A couple of weekends ago I experienced a very frightening incident alongside a business partner of mine. Or to be more precise, I was the cause of this incident and it was very frightening for him. We had been driving across the south of Edinburgh in his car when it became suddenly impossible for me to speak. Words burst like bubbles on my lips; my eyes widened helplessly. As my associate subsequently described it, I was shutting down like a robot when the power cord is yanked out.
Then he also noticed that one hand was still going. It was busy in my messenger bag, groping for the single thing that could rectify this situation…
A 330ml bottle of urgently sugary Coca-Cola.
Any Type 1 diabetic will possess an intimate understanding of just how akin to robots we actually are. I know that the alertness of my consciousness is directly pegged to how much glucose is in my bloodstream, and that keeping my glucose at the correct level will ensure that my consciousness performs at its sharpest. From this, I cannot fail to be aware of how my brain is a piece of chemical machinery, since I have been placed in constant manual control of one of its levers. Perhaps if you suffer from depression or alcoholism, you will have learned through thick and thin how the fluctuations in a different chemical input govern your own brain’s performance.
At Robots, a typically luxurious new exhibition at the National Museum of Scotland, there is a creeping feeling that we are really here to meet ourselves. This show steadily becomes an existential chamber of horrors. Scientists from throughout history and around the world have started out by stripping humanity down to its most basic machinery, and then trying to build it up again with artificial materials.
You might be initially reassured by how little headway has been made. Between them, all of the robots in this exhibition could not run a whelk stall. Yet whilst much in this harvest garden of technology is far from ripe, the soil remains eternally fecund. If we, as a species, continue to try to replicate the agility of our bodies and the computation of our brains in electrical machines, then it is only a matter of waiting until we and the robots are indistinguishable. I do not know if this will take decades or centuries, but it is the endpoint that all evolutionary robotics is leaning towards.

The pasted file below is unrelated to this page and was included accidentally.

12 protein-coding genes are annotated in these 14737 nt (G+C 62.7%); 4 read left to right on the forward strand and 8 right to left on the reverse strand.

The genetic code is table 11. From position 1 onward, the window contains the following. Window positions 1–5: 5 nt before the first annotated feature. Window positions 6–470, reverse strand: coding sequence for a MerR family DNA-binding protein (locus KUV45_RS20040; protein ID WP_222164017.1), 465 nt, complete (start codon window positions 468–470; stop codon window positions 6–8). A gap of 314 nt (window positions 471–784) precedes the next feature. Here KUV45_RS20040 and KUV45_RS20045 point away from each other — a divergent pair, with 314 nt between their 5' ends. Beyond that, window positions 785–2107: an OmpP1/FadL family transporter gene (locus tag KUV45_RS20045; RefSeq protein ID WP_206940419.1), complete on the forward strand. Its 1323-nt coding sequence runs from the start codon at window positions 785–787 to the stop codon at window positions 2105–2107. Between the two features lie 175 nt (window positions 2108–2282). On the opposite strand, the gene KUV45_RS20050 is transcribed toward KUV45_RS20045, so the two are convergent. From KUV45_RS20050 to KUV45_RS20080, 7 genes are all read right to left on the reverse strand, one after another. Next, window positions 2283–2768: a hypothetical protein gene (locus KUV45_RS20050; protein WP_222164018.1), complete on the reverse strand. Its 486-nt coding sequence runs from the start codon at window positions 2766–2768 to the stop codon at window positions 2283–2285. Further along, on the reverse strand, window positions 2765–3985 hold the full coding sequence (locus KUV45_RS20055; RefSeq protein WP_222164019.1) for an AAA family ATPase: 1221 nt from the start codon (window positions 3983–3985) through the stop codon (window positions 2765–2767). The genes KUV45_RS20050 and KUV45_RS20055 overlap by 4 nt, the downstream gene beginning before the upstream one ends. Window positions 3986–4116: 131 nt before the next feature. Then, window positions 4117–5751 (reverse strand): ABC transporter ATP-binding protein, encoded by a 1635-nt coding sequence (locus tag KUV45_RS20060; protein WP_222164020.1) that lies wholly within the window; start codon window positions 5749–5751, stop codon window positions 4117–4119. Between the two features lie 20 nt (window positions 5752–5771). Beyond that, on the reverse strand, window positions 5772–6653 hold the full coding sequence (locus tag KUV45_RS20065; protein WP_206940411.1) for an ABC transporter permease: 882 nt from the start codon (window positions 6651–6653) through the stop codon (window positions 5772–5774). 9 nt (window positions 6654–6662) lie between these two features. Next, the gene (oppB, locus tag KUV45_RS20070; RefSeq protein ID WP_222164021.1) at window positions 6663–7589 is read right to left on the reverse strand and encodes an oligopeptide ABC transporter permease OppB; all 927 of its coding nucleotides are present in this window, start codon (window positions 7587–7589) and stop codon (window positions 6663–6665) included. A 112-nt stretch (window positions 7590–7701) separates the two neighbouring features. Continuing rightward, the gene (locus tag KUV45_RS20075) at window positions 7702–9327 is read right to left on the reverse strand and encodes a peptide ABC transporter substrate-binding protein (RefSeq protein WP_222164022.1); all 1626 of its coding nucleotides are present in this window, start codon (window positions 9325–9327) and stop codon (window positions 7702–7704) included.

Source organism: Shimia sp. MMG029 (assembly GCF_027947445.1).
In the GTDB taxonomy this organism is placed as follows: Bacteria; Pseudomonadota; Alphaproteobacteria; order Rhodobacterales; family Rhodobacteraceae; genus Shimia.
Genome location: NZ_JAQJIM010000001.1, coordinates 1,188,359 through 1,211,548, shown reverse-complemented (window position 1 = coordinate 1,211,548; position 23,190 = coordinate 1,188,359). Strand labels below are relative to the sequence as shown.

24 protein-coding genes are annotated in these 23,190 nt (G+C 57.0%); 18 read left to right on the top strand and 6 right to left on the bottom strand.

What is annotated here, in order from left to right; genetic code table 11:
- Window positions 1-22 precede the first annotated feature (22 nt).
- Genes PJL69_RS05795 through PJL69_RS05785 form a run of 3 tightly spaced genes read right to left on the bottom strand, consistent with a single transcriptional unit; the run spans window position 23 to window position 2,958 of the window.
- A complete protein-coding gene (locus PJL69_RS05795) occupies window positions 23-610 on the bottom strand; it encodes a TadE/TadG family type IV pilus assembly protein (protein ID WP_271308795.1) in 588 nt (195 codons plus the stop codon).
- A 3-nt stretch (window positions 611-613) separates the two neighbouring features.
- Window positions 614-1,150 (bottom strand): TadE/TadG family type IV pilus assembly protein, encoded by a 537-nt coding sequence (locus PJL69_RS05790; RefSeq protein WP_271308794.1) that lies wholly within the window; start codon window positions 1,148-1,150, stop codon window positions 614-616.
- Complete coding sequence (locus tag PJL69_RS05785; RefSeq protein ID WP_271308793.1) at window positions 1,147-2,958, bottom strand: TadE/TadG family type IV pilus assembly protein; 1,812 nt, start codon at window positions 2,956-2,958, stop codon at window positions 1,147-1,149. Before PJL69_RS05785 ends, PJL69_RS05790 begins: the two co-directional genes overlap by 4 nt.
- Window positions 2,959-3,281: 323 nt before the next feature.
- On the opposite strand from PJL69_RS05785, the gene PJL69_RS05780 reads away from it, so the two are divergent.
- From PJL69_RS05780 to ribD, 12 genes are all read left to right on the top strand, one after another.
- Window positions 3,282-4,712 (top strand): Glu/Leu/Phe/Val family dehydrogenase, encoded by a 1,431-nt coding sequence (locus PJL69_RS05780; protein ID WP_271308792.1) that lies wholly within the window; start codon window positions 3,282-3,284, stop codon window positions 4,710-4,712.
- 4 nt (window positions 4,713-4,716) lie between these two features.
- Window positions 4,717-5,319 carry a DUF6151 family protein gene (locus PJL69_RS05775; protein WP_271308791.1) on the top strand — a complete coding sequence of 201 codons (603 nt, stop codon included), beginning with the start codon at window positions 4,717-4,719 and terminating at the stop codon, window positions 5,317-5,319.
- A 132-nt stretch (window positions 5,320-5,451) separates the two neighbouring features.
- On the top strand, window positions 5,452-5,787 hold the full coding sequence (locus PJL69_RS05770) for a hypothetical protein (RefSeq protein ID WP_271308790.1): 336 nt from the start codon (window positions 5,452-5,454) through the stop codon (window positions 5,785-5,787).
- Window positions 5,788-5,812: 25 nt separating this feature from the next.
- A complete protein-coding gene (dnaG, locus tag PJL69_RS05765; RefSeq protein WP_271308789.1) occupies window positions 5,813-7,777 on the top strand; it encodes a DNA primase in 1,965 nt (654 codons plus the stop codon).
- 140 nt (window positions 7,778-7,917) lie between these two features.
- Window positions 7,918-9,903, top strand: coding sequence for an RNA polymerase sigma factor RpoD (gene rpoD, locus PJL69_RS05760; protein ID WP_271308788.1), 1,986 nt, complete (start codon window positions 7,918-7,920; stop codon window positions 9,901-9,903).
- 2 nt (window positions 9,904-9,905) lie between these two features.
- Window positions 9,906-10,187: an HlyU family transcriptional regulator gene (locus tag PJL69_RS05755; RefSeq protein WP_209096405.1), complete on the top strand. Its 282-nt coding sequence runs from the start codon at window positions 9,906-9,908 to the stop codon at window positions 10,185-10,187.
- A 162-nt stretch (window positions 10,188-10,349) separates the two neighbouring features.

The Robots exhibition glories in the resulting existential dread. It begins on a real creeper – an animatronic baby, which makes tiny restless movements until you end up studying it almost hysterically. When the first room introduces us to a collection of nineteenth-century automata, you might assume that these are merely appetisers before the main meal. I find myself peeping at a wind-up rabbit that was manufactured by Roulette and Decamp in the 1890s. You turn a crank, there is a pause, and then it rustles to life, cavorting stiffly inside a cabbage. This is a toy and hardly a sincere or sophisticated forgery of Nature’s hand. The point is being nonetheless made that this bunny is very much a part of robotics and that robotics is a universe of counterfeits. A rabbit’s value – or indeed ours – hinges purely on whether or not it can pass a visual test, like a banknote at the till.
Even so, Robots is barred from climbing inside our involuntary horror of automata (incidentally, the starting point for Sigmund Freud’s ground-breaking essay on “the uncanny”) since these reactions are naturally subjective. The exhibition instead sets itself on a more philosophical footing. It summarises the “golden age” of automata by recounting how, “the idea that somehow we might all be machines too rather than unique individuals with free will, seemed improbable or even frightening.”
I think that the humanist is actually in deeper water here. We are duty bound to insist on the uniqueness of human beings, but what makes us unique is our ability to take control of Nature and stretch its apparent limits. Creating a flawless simulacrum of ourselves entails such a crisis because it crowns our uniqueness at the very same time that it dethrones it. We finally wield the power of gods even as we slide from being on top.
There is still a lot of fun to be had when the robots settle for caricature. Tony Sale’s homemade robot George (1949) endearingly sports the sticky-out ears of a weedy schoolboy. By the 1990s, the robots were beefing up with realistic tendons and sinews. ECCE’s robots rise out of a pool of wires and gristle, looking scarily like spaghetti that is taking human form. From the lurid circus-tent lighting of the automata gallery, we pick our way up to the clinical brilliance around the modern Japanese exhibits. These are no longer laboratory experiments but ready-for-market produce.